Othello (2003): Royal and Derngate Theatres, Northampton, Royal Theatre

PrOthello (

Location: Royal Theatre
Live Performance

PRINCIPAL CAST: Theresa Banham (Emilia); William Buckhurst (Cassio); Kate Fleetwood (Desdemona); Finbar Lynch (Iago); Ron Cephas Jones (Othello).

According to the interview with Rupert Goold in the programme, he had seen Ron Cephas Jones at the Donmar Warehouse in Jesus Hopped the A Train, who had expressed an interest in playing Othello. It is also worth noting that Goold takes pains to note - using academic research to bolster the argument - that the American accent is closer to the English spoken in Shakespeare's time.

This production was first performed at the Royal Theatre, Northampton from 10 October - 1 November 2003 and transferred to the Greenwich Theatre, London from 4 - 16 November 2003, according to Theatre Record.

The cast also included two British-Venezualan actors in the cast who are not included in this database: Santiago Cabrera (Montano) and Clara Perez (Bianca).

"Rupert Goold's revival of Othello has much to commend it, it's hard to know where to begin....The Northampton Theatres' young, dashing artistic director has drawn on the neglected fact that, during the war, 130,000 black GIs were stationed over here to bring into sharp focus the threatening allure and tenuous security of Shakespeare's Othello, the great outsider. If you can quibble that the long arm of American racism at the time would never have allowed Ron Cephas Jones's Moor, first seen gyrating away in 'Aleppo's Jazz Club', to assume a commanding role, that doesn't greatly diminish this interpretation's impact....The sheer detail of the performances and the clarity of the verse-speaking justifies the concept; it's as though the entire cast has been energised by the director's imaginative leap....Jones has a gangly, un-macho physique and a lean intelligence that never quite supports his character's too trusting nature or his descent into bestial fury. But the intensity of his infatuation - amply explained by the sight of Kate Fleetwood's stunning Desdemona - makes him satisfyingly complex, by turns sweet, vile and pitiful."  ~ Dominic Cavendish, "Magnificent Moor", Daily Telegraph, 16 October 2003

"The American actor Ron Cephas Jones is smart, sexy casting for the lead. Tall, wiry and muscled, he is just the kind of alpha male who might trigger racist resentment, and he's a natural at the charasmatic self-dramatisation that Othello has had to develop as protection. But he often gabbles the verse as though it were naturalistic dialogue and rarely gives the requisite sense of a hero who can fatally hypnotise himself with the beauty of his own verbal music."  ~ Paul Taylor, Independent, 10 October 2003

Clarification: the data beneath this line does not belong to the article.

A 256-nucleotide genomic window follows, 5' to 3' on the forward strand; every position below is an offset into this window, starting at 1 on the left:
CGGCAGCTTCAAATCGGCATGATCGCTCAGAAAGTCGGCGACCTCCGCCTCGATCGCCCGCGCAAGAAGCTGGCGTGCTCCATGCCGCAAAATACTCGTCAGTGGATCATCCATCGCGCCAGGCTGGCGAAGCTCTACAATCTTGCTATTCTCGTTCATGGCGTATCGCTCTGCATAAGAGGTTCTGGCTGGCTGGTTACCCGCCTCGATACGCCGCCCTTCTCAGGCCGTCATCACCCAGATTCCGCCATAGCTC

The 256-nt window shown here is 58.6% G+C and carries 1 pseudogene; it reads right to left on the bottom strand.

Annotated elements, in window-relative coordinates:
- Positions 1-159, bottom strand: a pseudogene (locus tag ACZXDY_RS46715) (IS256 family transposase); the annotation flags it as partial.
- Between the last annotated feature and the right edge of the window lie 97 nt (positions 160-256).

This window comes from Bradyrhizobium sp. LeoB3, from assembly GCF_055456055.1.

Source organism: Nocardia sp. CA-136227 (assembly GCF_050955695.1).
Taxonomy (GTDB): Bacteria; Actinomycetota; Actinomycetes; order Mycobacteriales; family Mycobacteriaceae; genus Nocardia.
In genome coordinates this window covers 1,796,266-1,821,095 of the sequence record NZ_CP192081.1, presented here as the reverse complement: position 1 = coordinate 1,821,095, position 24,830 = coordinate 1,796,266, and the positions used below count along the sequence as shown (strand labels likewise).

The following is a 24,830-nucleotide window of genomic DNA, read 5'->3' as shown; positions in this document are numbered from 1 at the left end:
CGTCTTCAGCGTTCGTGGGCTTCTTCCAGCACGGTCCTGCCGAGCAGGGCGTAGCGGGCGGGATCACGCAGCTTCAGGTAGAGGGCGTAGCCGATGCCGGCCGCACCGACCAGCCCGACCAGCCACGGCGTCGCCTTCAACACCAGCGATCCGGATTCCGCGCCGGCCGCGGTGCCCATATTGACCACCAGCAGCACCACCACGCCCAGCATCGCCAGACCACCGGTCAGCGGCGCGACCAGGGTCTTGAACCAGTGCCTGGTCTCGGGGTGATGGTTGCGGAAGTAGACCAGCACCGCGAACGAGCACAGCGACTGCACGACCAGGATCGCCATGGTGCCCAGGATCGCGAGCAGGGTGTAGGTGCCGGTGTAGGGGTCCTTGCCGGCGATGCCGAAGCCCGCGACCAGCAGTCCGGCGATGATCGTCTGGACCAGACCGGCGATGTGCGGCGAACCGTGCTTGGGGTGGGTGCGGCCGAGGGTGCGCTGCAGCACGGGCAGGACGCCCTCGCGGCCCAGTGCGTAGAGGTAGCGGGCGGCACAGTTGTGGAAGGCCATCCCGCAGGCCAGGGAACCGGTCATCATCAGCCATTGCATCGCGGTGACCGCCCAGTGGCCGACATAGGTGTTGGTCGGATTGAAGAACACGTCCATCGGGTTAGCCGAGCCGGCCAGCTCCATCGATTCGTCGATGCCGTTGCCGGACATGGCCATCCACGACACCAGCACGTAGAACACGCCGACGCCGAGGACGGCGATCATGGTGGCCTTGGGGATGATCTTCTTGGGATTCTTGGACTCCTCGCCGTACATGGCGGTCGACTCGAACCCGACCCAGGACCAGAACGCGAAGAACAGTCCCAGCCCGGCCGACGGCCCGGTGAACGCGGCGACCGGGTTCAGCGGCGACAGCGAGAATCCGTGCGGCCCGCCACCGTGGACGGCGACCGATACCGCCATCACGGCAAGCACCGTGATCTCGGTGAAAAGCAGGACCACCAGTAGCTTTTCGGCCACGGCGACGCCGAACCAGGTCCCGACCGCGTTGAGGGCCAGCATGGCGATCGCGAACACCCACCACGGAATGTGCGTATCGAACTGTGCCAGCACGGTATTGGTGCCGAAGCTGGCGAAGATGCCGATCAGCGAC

"This horsehoe-shaped, Victorian theatre is a neglected treasure. Under its current director, Rupert Goold, it is also pursuing an adventurous policy. Following Beckett, Pinter and Stoppard, it now offers a second world war Othello starring Ron Cephas Jones, who made a big impact as a bible-punching serial killer in Jesus Hopped the A Train [by Stephen Adly Guirgis, Donmar Warehouse, 2002]. Goold's idea of setting Shakespeare's tragedy in the war raises a logical problem: although black American GIs were unsung heroes, they did not become generals summoned at dead of night to cabinet war rooms. The dazzling verismo of Laura Hopkins's settings - with Othello first seen emerging from a jazz-dive called the Aleppo - also sometimes leads the actors to treat the language as if it were naturalistic film noir dialogue. What the production does have is enormous vitality and an intriguing Freudian undertown. Cephas Jones is a fine Othello: lean, lovestruck and doubly conscious of his isolation as a black American in the British army. He only needs to highlight more the tussle between punishment and pity in his killing of Desdemona. But the significant idea - though one used by Olivier as long ago as 1938 - is the suggestion that Iago, played by Finbar Lynch with dangerous intensity, is driven by a thwarted passion for his boss....Once you've swallowed the unlikely premise of a black 1940s general, the production works well....The real pleasure, however, lies in discovering that Shakespeare is alive and well outside the nationals and the larger reps."  ~ Michael Billington, The Guardian, 15 October 2003

"Cephas Jones's Othello is a commanding presence, Brabantio's racist rage no match for his cool gravitas; and it's his American-ness, as much as his colour, that makes him the odd one out among the stiff upper-lips of the cabinet war room. As Othello loses his grip on reality, however, Cephas Jones also comes unstuck. He seems unsure of himself in the Moor's more desperate moments. But his sudden and cruel jealousy is both credible and chilling."  ~ Madeleine North, Time Out, 12 November 2003, in Theatre Record 2003, Issue 22